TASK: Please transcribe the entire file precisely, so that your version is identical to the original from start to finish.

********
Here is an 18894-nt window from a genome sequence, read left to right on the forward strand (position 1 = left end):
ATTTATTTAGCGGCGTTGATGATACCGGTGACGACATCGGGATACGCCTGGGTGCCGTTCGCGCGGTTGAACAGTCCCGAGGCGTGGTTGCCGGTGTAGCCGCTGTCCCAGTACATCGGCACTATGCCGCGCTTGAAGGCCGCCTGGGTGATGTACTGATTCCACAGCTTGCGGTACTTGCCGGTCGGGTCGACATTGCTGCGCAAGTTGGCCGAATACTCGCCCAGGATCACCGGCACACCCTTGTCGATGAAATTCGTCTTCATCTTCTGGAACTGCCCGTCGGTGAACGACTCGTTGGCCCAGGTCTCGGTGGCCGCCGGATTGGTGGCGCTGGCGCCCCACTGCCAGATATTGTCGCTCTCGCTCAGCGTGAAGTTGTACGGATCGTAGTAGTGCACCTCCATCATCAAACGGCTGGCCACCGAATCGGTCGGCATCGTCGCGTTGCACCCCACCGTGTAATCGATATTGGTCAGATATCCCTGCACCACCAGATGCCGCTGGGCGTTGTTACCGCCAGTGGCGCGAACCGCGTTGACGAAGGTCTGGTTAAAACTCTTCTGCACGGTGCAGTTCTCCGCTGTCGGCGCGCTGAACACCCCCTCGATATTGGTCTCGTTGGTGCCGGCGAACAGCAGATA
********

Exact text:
Here is an 18894-nt window from a genome sequence, read left to right on the forward strand (position 1 = left end):
ATTTATTTAGCGGCGTTGATGATACCGGTGACGACATCGGGATACGCCTGGGTGCCGTTCGCGCGGTTGAACAGTCCCGAGGCGTGGTTGCCGGTGTAGCCGCTGTCCCAGTACATCGGCACTATGCCGCGCTTGAAGGCCGCCTGGGTGATGTACTGATTCCACAGCTTGCGGTACTTGCCGGTCGGGTCGACATTGCTGCGCAAGTTGGCCGAATACTCGCCCAGGATCACCGGCACACCCTTGTCGATGAAATTCGTCTTCATCTTCTGGAACTGCCCGTCGGTGAACGACTCGTTGGCCCAGGTCTCGGTGGCCGCCGGATTGGTGGCGCTGGCGCCCCACTGCCAGATATTGTCGCTCTCGCTCAGCGTGAAGTTGTACGGATCGTAGTAGTGCACCTCCATCATCAAACGGCTGGCCACCGAATCGGTCGGCATCGTCGCGTTGCACCCCACCGTGTAATCGATATTGGTCAGATATCCCTGCACCACCAGATGCCGCTGGGCGTTGTTACCGCCAGTGGCGCGAACCGCGTTGACGAAGGTCTGGTTAAAACTCTTCTGCACGGTGCAGTTCTCCGCTGTCGGCGCGCTGAACACCCCCTCGATATTGGTCTCGTTGGTGCCGGCGAACAGCAGATA